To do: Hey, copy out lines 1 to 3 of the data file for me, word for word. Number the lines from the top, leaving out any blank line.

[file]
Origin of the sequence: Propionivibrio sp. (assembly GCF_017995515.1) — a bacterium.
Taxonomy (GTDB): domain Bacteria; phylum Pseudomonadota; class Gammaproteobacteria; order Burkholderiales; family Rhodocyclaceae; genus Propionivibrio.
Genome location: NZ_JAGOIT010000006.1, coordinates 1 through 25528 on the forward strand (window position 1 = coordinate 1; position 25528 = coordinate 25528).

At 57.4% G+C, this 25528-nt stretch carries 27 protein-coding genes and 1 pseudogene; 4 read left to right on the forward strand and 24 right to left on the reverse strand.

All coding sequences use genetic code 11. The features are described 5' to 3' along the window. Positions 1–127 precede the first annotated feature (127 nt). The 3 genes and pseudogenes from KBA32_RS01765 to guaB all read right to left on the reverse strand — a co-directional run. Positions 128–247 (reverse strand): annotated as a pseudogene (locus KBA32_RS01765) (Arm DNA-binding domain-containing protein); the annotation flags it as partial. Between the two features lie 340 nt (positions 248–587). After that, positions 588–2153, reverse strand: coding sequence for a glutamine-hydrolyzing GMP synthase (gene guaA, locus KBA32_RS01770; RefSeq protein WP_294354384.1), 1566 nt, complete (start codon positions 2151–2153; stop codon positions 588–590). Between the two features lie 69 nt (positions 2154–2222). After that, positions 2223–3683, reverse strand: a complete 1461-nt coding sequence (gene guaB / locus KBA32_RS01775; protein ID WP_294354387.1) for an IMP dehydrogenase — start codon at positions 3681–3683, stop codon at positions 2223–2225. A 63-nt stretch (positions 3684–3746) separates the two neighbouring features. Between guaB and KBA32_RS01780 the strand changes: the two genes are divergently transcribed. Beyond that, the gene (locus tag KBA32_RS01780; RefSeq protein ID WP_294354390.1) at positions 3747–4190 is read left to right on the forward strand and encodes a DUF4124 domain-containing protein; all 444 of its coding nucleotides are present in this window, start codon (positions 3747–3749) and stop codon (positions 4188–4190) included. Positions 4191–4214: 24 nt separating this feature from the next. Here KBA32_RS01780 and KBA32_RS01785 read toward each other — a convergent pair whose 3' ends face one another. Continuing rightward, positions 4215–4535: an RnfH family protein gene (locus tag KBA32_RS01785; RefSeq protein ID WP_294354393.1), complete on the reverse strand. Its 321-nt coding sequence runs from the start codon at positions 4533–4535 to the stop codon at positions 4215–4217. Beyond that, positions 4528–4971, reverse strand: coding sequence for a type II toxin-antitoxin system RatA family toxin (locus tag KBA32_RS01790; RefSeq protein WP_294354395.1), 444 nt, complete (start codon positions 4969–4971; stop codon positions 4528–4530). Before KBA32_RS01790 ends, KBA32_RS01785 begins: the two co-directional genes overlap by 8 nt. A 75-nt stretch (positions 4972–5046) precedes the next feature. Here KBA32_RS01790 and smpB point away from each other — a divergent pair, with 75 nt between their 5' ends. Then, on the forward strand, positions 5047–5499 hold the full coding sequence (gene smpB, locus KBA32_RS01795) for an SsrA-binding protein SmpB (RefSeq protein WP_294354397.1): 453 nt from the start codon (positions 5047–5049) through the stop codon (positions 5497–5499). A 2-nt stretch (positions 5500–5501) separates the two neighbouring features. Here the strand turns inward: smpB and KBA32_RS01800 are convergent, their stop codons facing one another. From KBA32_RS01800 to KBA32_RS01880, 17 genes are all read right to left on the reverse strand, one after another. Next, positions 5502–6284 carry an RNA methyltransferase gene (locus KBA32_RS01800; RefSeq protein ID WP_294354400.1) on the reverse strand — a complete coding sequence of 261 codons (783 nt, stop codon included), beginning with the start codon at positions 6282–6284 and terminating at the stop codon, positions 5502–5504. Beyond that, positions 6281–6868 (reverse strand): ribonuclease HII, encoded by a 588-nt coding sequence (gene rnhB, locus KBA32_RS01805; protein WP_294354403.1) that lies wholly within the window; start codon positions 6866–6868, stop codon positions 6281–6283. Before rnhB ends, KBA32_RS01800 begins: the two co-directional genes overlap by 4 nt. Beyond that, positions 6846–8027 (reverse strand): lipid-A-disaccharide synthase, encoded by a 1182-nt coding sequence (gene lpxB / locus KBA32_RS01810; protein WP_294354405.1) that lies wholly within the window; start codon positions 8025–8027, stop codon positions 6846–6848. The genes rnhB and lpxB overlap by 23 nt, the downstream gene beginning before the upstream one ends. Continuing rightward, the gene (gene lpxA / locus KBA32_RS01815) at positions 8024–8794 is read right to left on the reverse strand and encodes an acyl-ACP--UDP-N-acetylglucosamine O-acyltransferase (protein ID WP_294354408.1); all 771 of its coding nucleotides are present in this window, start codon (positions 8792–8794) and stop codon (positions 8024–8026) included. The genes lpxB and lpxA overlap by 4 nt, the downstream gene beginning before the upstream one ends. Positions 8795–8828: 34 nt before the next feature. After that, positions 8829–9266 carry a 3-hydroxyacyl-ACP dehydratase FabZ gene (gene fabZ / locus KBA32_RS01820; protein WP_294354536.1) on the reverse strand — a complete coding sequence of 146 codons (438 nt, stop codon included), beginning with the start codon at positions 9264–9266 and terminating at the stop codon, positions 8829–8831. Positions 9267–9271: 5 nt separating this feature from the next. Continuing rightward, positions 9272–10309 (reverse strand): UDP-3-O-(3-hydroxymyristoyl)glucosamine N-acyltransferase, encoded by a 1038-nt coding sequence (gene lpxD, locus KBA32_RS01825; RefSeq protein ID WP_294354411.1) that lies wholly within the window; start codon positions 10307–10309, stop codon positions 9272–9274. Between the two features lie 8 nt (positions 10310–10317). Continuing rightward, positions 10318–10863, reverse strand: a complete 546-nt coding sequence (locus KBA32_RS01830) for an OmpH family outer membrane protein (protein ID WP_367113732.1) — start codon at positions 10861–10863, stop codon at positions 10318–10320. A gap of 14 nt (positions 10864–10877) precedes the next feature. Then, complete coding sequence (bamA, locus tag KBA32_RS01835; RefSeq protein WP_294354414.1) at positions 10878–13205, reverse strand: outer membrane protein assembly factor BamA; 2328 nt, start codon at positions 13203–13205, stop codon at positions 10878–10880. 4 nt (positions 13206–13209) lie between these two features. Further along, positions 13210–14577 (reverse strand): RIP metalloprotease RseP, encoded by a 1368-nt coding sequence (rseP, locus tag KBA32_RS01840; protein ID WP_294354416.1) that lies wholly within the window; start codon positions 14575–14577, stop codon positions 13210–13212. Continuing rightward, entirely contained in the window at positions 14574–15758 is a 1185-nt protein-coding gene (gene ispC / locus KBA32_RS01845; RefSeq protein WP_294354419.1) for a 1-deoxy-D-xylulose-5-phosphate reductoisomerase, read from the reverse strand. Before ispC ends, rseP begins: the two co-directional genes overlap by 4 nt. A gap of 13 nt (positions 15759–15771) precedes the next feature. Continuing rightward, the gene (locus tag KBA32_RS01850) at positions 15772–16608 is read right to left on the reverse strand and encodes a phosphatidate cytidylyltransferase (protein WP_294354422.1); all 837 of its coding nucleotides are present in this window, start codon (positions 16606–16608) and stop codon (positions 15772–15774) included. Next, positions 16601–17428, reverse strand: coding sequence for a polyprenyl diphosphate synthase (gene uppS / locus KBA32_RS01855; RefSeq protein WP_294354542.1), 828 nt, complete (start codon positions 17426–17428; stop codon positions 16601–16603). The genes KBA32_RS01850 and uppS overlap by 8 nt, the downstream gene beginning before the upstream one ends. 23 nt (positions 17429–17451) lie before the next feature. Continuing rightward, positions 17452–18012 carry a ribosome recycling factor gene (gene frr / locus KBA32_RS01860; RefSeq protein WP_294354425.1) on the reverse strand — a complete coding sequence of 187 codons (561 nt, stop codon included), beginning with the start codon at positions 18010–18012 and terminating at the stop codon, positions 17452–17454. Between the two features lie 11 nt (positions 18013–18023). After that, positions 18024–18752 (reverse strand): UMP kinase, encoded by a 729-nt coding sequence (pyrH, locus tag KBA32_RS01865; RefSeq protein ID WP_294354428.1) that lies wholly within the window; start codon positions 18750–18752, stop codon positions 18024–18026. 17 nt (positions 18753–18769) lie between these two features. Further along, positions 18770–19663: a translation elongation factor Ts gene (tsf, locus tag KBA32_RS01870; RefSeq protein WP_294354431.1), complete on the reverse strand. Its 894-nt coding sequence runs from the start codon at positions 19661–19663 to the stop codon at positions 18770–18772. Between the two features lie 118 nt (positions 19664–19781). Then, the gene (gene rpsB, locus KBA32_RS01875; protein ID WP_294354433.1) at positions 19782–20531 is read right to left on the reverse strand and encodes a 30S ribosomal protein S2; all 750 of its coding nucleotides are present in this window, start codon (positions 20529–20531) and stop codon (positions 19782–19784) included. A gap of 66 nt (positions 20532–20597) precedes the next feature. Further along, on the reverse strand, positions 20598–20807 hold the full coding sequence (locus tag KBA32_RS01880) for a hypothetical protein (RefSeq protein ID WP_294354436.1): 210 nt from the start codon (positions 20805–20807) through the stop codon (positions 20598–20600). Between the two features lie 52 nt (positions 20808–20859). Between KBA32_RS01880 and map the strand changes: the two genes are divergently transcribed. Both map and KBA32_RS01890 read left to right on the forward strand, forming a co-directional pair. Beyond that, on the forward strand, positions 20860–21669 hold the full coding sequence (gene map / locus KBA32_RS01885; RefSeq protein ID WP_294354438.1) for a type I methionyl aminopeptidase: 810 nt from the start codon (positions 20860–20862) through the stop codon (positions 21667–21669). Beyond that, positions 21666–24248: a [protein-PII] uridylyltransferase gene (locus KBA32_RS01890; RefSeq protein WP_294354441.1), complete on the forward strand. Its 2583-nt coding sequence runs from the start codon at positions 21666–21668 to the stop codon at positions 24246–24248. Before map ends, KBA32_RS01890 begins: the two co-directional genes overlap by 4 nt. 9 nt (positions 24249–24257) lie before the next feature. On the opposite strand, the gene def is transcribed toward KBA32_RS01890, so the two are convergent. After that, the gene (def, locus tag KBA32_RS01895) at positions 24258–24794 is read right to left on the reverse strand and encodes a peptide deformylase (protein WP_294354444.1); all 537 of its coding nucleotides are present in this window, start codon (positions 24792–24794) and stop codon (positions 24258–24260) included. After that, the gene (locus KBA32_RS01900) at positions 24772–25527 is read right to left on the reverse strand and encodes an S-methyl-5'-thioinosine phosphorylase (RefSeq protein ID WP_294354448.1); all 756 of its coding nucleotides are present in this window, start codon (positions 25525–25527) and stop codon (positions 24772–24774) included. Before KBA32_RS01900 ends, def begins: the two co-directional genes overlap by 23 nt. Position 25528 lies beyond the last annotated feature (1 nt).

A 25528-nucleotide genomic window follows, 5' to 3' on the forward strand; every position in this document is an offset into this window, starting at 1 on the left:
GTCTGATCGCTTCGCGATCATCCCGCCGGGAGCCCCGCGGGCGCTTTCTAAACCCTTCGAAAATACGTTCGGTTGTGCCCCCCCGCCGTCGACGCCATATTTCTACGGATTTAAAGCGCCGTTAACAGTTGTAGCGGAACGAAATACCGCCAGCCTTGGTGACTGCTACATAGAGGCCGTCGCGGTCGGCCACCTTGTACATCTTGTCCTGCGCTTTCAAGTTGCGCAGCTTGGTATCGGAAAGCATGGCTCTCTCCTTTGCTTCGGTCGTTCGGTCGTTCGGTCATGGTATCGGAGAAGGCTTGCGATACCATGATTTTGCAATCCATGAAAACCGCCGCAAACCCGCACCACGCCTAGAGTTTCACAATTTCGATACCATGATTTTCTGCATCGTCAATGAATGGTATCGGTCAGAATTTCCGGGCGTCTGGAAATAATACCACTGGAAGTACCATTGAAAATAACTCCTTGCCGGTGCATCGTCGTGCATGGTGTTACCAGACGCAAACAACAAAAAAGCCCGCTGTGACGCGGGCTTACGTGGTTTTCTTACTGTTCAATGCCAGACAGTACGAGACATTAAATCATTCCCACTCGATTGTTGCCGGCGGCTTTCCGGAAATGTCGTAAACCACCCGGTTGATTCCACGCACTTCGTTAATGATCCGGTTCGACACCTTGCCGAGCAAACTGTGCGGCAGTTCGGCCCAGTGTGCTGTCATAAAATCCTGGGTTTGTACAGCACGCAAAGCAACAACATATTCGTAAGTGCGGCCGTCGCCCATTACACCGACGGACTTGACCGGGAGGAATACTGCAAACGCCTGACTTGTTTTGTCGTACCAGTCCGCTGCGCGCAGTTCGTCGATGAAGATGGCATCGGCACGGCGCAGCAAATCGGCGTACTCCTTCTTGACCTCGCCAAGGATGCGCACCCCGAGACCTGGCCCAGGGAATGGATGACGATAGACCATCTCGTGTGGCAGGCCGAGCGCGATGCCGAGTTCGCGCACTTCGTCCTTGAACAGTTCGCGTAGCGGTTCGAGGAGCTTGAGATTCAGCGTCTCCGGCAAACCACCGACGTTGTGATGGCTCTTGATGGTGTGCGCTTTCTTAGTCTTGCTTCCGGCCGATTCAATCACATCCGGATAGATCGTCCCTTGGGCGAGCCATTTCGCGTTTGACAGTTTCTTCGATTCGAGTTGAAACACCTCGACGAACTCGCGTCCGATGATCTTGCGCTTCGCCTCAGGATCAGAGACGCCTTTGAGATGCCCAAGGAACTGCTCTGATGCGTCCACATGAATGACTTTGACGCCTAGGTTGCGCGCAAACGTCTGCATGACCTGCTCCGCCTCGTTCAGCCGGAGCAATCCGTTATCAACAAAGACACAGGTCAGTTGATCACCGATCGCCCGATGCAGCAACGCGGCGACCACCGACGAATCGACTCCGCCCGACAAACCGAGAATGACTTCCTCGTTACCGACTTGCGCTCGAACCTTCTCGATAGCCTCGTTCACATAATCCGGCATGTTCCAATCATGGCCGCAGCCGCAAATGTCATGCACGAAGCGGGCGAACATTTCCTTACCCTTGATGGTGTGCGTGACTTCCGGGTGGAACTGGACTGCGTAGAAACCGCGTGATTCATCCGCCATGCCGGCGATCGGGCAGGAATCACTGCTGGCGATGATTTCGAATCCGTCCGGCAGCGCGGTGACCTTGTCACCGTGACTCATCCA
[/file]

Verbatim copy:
Origin of the sequence: Propionivibrio sp. (assembly GCF_017995515.1) — a bacterium.
Taxonomy (GTDB): domain Bacteria; phylum Pseudomonadota; class Gammaproteobacteria; order Burkholderiales; family Rhodocyclaceae; genus Propionivibrio.
Genome location: NZ_JAGOIT010000006.1, coordinates 1 through 25528 on the forward strand (window position 1 = coordinate 1; position 25528 = coordinate 25528).